The season-finale MotoGP world-title fight at Valencia offered up a ‘Remembrance Sunday’ far less important than is normal at this time of year, of course, but one that brought on a similar intensity of goose pimples.
After paying my mid-morning respects to the heroes of world-war conflict, I settled back into – well, trembled on the front of – my high-mileage, well-worn-but-comfy armchair to watch a different breed of heroes at work. Which of the factory Yamaha riders would be taking home motorcycle racing’s biggest and shiniest trophy: Valentino Rossi or Jorge Lorenzo?
The Italian, already seven times a top-class title winner, was seven points ahead but he’d be starting at the back – a penalty for taking out Honda rival and outgoing World Champion Marc Marquez in the previous round in Malaysia. Spaniard Lorenzo, meanwhile, had stuck the YZR-M1 on pole, giving himself a head start that measured the full length of the grid.
The anticipation ahead of the 30-lapper at the Ricardo Tormo circuit, which has hosted the big-boys’ bike finale every year since MotoGP replaced the 500cc formula in 2002, was shivery. After the Sepang debacle – when Rossi allegedly put Marquez on the floor with his left foot in retaliation for what he believed to be title-obstructing tactics in Australia the week before, and duly landed the aforementioned penalty for Valencia – it seemed likely, given the animosity within the ‘big four’ (Lorenzo, Rossi, Marquez and team-mate Dani Pedrosa), that dark forces might come into play.
Whatever your take on the Rossi/Marquez spat, it had generated big and bold headlines for MotoGP, such that many believed two-time champion Marquez might choose to help fellow Spaniard Lorenzo to the title rather than see Italian foe Rossi clinch a seventh top-class crown.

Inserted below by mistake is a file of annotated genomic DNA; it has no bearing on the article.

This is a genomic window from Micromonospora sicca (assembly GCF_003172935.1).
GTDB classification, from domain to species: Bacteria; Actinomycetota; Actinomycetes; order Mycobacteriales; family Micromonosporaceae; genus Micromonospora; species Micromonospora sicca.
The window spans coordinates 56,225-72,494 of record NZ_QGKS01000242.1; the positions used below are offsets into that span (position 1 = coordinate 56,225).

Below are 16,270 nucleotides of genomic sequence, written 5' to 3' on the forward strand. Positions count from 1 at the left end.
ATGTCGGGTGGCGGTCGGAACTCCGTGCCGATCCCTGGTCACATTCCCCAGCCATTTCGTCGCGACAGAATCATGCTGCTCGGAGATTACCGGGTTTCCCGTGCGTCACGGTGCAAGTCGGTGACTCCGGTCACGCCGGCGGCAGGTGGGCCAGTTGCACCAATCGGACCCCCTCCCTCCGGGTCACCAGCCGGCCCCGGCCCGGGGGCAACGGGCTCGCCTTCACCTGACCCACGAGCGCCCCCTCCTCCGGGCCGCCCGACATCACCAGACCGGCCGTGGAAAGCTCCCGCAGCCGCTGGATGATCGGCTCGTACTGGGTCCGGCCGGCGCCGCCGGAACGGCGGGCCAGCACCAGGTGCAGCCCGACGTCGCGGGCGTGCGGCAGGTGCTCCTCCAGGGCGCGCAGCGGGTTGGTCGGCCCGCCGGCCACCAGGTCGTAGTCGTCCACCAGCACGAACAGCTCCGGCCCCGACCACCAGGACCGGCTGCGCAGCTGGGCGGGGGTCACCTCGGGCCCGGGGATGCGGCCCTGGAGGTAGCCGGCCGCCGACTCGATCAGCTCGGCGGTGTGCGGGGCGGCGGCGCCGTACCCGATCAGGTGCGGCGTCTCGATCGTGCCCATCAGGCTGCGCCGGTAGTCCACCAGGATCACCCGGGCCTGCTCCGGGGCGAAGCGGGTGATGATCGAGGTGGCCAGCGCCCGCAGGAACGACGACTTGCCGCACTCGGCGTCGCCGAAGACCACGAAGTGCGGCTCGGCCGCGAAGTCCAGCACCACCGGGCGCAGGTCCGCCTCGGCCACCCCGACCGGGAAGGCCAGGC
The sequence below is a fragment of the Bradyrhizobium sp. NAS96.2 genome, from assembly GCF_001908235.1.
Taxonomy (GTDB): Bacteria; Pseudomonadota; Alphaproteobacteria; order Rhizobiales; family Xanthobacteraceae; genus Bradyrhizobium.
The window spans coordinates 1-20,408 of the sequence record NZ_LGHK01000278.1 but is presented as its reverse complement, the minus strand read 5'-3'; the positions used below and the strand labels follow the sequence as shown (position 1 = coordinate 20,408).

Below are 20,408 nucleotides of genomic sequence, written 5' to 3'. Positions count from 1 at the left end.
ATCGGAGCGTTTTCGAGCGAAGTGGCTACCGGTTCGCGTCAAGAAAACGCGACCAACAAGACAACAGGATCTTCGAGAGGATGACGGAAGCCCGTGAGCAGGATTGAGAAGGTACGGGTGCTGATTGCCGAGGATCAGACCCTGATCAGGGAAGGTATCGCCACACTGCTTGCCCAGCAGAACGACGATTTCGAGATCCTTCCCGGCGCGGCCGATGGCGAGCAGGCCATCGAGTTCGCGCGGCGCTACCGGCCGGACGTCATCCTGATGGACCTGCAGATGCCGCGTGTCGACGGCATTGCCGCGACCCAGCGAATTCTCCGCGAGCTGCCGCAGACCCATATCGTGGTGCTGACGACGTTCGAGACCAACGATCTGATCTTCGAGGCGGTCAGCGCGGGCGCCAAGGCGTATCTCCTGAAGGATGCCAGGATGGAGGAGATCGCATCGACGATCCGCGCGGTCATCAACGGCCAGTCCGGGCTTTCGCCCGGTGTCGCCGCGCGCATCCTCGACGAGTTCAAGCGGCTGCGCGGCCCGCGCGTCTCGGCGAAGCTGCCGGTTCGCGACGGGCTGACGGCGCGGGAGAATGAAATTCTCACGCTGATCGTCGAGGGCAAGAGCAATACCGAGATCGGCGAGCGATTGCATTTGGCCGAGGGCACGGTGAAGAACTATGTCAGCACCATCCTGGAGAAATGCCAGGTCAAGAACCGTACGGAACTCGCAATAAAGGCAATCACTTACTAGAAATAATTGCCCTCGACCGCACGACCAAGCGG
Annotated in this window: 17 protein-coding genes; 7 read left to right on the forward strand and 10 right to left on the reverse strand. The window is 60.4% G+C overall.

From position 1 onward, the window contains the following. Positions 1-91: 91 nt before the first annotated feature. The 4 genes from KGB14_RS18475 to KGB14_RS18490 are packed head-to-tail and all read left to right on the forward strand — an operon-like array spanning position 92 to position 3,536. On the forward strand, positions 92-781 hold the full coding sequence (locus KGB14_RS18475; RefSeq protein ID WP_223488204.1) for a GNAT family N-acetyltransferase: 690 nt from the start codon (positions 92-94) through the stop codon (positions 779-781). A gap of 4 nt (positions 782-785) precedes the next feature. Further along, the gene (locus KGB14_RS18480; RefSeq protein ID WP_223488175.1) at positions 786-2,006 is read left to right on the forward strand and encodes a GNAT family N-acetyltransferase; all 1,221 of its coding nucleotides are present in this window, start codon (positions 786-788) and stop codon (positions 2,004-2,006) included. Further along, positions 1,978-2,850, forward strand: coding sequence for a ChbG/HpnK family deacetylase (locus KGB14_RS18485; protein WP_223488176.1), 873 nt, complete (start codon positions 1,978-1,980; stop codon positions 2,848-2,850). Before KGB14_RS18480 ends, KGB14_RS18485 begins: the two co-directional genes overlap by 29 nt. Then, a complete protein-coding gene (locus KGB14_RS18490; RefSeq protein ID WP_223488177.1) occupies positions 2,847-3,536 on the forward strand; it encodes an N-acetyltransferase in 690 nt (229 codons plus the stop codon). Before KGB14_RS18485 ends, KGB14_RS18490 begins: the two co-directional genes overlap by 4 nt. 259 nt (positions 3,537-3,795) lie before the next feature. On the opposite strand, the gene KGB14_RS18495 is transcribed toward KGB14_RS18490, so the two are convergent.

The #99 Yamaha took off into the lead, with the two Repsol Honda RC213Vs giving chase. Rossi, meanwhile, fired the #46 Yamaha off the back row and scythed through the pack as though he’d accidentally joined the Moto3 support race.
‘With Rossi and Lorenzo staying put at Yamaha and Marquez and Pedrosa doing likewise with Honda, the 2016 season may well have boiled over already…’
He got up to fourth before half distance, and if you watched the race or have since read about it you’ll know that’s where he stayed, some way off the lead trio, headed throughout by Lorenzo. To be sure of the title, The Doctor had to finish second to his race-winning team-mate – or third to Lorenzo’s second.
In the end, Rossi fell short by just five points. The 36-year-old had finished no lower than fifth in all 18 races and ridden out of his skin all year. Who can forget his winning the Dutch TT at Assen on Saturday June 27 and then wowing the Festival of Speed crowd on a special bike liveried in Yamaha 60th anniversary colours a day later. For many, me included, his riding through the massed ranks of flag-waving well-wishers and up a ramp into Goodwood House, before appearing on the balcony for an interview, were among the greatest few minutes in 22 years of FoS history.
Sadly, those dark forces did rear their ugly heads after the celebrations at Valencia. Rossi was vociferous in his condemnation of Marquez, believing the 22-year-old had acted as rear-gunner for Lorenzo, shadowing his every move (i.e. not overtaking him), in case Rossi arrived snapping at their heels.
Whatever colluding or gamesmanship went on, MotoGP 2015 was cracking motorsport entertainment from start to finish and it’s a pleasure to be able to watch the current top guys, who between them have 166 MotoGP wins and 11 world titles on their CVs, routinely cracking 200mph-plus and hanging off their 250bhp-plus, 150kg rockets.
With Rossi and Lorenzo staying put at Yamaha and Marquez and Pedrosa doing likewise with Honda, the 2016 season may well have boiled over already…
Photography courtesy of Yamaha and Honda